The school has declined iWitness News’ request for a comment on the issue.

When iWitness News visited the school last Wednesday, a female teacher was wearing a hairstyle in which a synthetic material was woven into her hair to look like dreadlocks.

The school, apparently, had no objection to the fake dreadlock hairstyle being openly displayed, but is firmly against genuine dreadlocks being displayed on its premises. 

One past student of the school told iWitness News that when he attended 30 years ago, his schoolmates included members of a Rastafari family, who did not have to cover their dreadlocks while at school.

The past student felt that the policy was retrogressive for a school that had pioneered the way in giving teen mothers a second chance at a secondary education at a time when they were expelled from state-owned schools because of their pregnancy.

9 replies on “‘You can’t discriminate against somebody on the basis of their hair’ — PM”

  1. Let’s face the pros and the cons in this situation. The facts are as repoted: (1) If the child in question, combs (grooms) her hair, it will stimulates the adverse effects of eczema; (2) If the child covers her hair, it obviously will cause a rise in temperature which will generate heat and that as well will stimulate the effects of eczema. Hence the following questions arise: Were the school’s authorities brought to attention or notified of those conditions beforehand? Did the mother of the said child present documentation to that effect to the school’s authorities? Has this matter been reported to the education ministry? If the answer to those question are in the affirmative, then the PM had all legal right to comment on the issue on a legal perspective if he was asked. However, we are yet to hear from the Ministry of Education on this matter, being the fittest department to have been contacted for a comment.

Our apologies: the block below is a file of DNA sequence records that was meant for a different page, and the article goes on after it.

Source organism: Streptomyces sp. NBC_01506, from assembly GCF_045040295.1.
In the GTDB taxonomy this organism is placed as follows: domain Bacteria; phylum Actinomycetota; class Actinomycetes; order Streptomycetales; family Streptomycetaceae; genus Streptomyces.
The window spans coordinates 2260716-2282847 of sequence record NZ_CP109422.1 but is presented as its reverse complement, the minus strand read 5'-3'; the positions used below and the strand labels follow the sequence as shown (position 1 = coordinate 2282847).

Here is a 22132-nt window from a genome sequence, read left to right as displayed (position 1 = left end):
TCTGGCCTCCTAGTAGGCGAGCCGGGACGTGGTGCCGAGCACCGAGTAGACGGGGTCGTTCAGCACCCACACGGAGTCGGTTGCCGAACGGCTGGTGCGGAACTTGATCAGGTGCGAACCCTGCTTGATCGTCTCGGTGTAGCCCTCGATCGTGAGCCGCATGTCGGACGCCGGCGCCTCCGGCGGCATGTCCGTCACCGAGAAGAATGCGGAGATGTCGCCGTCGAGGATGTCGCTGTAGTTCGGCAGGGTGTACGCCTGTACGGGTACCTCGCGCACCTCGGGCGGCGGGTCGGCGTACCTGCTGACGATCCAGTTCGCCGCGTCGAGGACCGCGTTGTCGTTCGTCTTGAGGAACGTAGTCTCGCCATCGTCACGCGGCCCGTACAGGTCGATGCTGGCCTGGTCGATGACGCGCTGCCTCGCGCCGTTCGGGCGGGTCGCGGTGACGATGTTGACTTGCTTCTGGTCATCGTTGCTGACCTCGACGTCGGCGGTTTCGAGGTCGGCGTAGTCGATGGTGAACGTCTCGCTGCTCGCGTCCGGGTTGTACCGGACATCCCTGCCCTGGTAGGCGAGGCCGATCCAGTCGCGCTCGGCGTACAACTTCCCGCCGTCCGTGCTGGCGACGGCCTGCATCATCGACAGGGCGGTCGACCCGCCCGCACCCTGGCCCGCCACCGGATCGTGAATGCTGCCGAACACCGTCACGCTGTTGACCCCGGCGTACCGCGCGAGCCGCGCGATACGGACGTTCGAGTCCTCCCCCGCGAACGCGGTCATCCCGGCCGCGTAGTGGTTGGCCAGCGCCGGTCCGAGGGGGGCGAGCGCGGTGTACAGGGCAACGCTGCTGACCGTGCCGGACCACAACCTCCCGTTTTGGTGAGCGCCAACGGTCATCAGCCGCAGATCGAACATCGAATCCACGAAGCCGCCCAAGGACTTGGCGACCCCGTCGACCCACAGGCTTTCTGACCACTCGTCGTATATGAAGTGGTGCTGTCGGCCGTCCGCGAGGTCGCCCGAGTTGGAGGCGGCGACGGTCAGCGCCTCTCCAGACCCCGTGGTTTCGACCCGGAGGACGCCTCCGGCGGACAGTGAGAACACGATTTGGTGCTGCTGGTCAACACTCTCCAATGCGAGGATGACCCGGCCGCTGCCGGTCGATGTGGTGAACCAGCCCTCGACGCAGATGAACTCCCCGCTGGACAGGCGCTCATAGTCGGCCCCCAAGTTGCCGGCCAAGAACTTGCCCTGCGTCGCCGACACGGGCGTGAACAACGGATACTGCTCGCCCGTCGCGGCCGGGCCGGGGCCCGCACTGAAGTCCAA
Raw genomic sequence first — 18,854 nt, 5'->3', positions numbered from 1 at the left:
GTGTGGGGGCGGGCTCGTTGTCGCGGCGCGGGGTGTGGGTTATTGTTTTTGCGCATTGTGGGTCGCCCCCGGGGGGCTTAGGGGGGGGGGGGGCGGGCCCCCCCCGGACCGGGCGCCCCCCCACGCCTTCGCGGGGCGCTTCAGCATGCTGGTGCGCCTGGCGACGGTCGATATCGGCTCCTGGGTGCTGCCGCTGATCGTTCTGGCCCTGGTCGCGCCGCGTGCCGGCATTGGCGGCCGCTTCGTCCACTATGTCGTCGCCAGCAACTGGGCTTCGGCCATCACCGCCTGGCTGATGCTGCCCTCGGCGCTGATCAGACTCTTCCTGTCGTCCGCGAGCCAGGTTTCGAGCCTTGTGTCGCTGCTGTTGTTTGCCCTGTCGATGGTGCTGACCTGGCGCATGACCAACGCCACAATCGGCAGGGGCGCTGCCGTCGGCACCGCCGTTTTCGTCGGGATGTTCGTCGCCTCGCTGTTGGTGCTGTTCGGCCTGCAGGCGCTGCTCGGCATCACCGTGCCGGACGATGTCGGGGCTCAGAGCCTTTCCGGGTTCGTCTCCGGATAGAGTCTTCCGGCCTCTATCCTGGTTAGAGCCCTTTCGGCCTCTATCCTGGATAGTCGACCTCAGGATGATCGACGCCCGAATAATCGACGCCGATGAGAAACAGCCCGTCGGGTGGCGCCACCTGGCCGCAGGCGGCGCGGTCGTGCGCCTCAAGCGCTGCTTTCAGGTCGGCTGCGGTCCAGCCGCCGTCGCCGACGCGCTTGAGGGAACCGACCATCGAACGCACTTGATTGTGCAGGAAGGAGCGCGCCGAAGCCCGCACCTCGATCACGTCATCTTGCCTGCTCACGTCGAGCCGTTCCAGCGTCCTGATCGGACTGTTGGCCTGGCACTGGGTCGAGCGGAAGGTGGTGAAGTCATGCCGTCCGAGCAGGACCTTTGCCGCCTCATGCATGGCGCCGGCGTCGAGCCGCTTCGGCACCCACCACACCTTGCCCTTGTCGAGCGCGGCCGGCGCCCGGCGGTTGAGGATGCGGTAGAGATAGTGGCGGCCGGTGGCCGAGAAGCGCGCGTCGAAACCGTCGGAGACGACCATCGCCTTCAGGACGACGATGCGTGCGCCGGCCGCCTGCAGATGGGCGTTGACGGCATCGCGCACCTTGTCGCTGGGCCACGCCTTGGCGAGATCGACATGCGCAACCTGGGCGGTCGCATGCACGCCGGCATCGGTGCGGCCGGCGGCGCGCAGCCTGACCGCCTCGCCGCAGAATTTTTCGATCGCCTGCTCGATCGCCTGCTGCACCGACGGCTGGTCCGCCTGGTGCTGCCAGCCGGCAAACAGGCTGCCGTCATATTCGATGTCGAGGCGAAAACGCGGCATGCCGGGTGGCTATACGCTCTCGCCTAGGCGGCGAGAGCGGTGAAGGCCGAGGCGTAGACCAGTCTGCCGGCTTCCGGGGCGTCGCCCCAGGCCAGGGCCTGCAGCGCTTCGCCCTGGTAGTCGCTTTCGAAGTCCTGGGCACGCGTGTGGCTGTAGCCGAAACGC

2. Hon Prime Minister it’s commendable that you spoke to the issue involving the child in a general context. However, being an attorney I think you should speak to issue in the context of the Constitution. I believe this is a national issue and there may be many other cases.

    The child in under no obligation to cut her hair. These are the reasons that we have a Constitution; to safeguard fundamental rights and freedoms.

    Speaking on the issue of Prisoners. Any Prisoner wishing to challenge the cutting of their hair Constitutionally can do so. More thank likely the challenge will succeed in the Supreme Court.

    1. Backward to the bone. So, A person has to cut his or her dreadlocks if they go to prison? Talk about oppression. and, stripping away of every last sense of pride in a human being. It’s no wonder that they get twice a bad when they leave prison. What is left are savages. When will the people realize that they are being treated like cattle?

    2. You maybe a lawyer and im not one LOL but I challenge your position in this matter and your prisoner argument .